Completely disregarding using maths for work, I'm a slut for excel spreadsheets of all sorts so there is always something going on in that area.

I think statistics is a truly overlooked and misunderstood part of maths. It can be very useful if used correctly but it's so easy to misrepresent the data making it misleading to the public. If more people tried to look at statistics in a little bit more depth we could avoid a lot of confusion and manipulation.

I think people actually enjoy "intuitive maths" (aka when they don't realise they're using it). Another example - Simple stats that people share everywhere like their average jog time or number of books they read in a month etc.

It's a beautiful and incredibly useful subject that is unnecessarily demonised. This strongly includes media portrayal. For example, I've excelled at maths most of my academic life, but I still remember being a little kiddo being told we'd be studying algebra and getting worried that I won't get it because on TV the teens always hate it (spoiler alert, algebra is epic).

As someone who did go onto study a maths related degree, I think the maths I did at GCSE (and BTEC because I opted for that instead of A-levels) gave me a solid foundation in both logical thinking and basic maths. Although I think the difference between level 2 maths vs level 3 maths is too steep (aka, don't burn my house down but I think higher tier GCSE maths should be harder).
1
1 month ago
#7
(Original post by KA_P)
We had a surveyor come in a few weeks ago to measure our roof for solar panels and I quickly noticed they were using Pythagoras' theorem a lot.
Wait what, wow that would of inspired me in maths a lot time ago.. that's incredible
2
1 month ago
#8
(Original post by spectrum84)
Many students, at some point, will have wondered why maths is so important. When would pythagoras' theorem be used in a real life setting (aside from GCSE examination)?

Do we really need to know anything beyond basic arithemtic?

Moreover, what type of maths would be considered "useful" maths? The 3 types most are familair with include pure, mechanics and statistics. Which of these is the most useful, if any, and why?

For those of you who went on to study a non maths specialist course, do you think maths served you well? And those who do/did study a maths specialist course, do you think the maths you learned at GCSE/A Level was useful?

More curriculum conversations like this
This thread is one of a series of Curriculum Conversations happening on in July. If you would like to receive notifications for more of these, click here and tick the box.
Maths that was really useful would be calculus ,integration and trigonometric functions in the pure section since these relate to real life scenarios such as calculating the rate of change of one variable compared to another and the fact that calculus is used in multiple courses such as economics, maths, engineering and many more! Trigonometric functions really help with studying the nature of waves and allow you to create an equation for different types of waves with trigonometric equations which is really useful for physics especially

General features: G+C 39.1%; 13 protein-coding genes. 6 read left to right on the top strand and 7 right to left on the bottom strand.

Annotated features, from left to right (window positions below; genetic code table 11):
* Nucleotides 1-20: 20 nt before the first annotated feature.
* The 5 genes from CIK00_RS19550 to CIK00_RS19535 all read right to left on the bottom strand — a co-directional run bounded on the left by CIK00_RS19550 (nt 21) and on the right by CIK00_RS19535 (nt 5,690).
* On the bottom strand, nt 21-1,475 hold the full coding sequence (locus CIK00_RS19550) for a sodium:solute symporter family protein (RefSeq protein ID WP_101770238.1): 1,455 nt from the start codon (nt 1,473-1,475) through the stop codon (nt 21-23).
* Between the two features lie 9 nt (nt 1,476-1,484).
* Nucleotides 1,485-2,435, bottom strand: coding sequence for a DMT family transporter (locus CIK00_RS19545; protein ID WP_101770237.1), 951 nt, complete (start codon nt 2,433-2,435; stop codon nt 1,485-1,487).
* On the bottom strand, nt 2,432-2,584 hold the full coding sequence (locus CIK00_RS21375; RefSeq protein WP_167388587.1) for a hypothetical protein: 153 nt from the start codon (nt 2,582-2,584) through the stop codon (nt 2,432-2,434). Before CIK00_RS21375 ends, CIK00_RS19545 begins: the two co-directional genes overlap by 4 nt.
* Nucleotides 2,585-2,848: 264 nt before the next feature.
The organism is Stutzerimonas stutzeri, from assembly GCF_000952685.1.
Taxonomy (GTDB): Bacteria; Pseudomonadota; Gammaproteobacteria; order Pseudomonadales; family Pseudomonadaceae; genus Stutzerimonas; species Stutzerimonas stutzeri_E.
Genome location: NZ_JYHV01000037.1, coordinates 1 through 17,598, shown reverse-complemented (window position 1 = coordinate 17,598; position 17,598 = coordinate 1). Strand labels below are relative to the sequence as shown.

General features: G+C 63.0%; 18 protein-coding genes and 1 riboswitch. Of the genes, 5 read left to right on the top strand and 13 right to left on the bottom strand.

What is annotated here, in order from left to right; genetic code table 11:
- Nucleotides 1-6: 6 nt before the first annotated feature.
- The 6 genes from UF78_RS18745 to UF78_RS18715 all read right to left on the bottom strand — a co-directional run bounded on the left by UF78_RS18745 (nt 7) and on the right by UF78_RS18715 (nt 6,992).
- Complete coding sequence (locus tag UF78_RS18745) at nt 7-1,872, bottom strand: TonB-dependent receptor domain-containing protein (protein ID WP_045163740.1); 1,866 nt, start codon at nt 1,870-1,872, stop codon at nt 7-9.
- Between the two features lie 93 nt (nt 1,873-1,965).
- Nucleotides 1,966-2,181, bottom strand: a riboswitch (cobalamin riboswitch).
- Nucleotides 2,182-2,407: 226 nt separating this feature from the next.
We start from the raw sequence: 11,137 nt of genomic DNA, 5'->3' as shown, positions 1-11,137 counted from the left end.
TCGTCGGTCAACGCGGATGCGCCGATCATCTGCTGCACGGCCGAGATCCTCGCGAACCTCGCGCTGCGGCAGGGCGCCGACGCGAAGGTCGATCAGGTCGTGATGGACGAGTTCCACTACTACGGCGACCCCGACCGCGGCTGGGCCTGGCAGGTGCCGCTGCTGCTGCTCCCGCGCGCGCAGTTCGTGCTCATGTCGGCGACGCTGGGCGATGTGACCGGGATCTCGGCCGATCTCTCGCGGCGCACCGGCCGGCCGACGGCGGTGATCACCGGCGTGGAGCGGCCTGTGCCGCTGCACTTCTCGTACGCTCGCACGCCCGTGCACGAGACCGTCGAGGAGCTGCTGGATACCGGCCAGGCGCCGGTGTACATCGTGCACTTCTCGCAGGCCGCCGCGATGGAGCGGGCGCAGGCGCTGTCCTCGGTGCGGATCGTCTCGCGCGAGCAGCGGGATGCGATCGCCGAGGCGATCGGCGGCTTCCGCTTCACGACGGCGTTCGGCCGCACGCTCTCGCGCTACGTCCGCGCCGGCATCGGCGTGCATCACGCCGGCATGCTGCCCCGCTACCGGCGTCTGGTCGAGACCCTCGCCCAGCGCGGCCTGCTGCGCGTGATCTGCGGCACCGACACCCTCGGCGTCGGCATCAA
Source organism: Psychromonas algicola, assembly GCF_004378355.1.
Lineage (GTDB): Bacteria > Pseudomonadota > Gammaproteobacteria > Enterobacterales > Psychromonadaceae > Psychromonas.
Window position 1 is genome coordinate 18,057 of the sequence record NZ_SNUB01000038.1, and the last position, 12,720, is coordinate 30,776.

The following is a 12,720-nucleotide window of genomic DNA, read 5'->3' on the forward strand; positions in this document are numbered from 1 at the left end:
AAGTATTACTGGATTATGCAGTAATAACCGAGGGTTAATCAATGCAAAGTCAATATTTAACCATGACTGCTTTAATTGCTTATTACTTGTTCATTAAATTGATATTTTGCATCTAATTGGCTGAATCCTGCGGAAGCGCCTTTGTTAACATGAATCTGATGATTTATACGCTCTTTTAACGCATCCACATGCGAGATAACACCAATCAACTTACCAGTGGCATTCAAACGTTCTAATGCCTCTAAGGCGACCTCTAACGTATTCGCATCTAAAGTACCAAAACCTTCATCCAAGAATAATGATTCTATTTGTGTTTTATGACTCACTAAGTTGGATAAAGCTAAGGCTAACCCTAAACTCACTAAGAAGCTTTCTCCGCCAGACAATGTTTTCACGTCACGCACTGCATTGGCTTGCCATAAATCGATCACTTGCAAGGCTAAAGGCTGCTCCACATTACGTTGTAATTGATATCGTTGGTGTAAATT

0
1 month ago
#9
I guess if useful is defined as being able to answer the hard exam questions, then maybe Edexcel should cover Euclid more as Proposition 1
http://aleph0.clarku.edu/~djoyce/ele...kI/propI1.html
might have helped some kids with the last gcse question on paper 1.
Last edited by mqb2766; 1 month ago
2
1 month ago
#10
This is a difficult question. Some people might say that any maths is useful, because it develops problem-solving skills and logical thinking. Others might argue that only certain types of maths are truly useful, such as arithmetic or statistics. Ultimately, it depends on the individual and what they hope to achieve with their maths skills. If someone wants to become a mathematician or engineer, then they will need to study more complex topics like calculus and trigonometry. However, if someone is simply hoping to develop their numeracy skills for everyday life, then basic arithmetic may be all that is needed. In the end, it is up to the individual to decide what type of maths they consider to be "useful".
0
1 month ago
#11
When my brother is asked this by his students, he tells them that this is simply one way of exercising their brains.
Do I think the maths I studied at school was useful? I've been doing a physics course, so yes, very. Actually, I've never really touched most of the weird circle theorems, but they were still interesting.

But, to steal an argument from 3Blue1Brown, when am I ever going to "use" Frankenstein? or Harry Potter? or Macbeth? I'm not planning on resurrecting the dead, levitating myself or becoming the king of Scotland any time soon. But they're still worth reading just for the hell of it.
1
X

new posts
Back
to top
Latest

### Oops, nobody has postedin the last few hours.

Why not re-start the conversation?

see more

### Poll

Join the discussion

#### Y13s: How will you be receiving your A-level results?

In person (63)
68.48%
In the post (3)
3.26%
Text (13)
14.13%
Something else (tell us in the thread) (13)
14.13%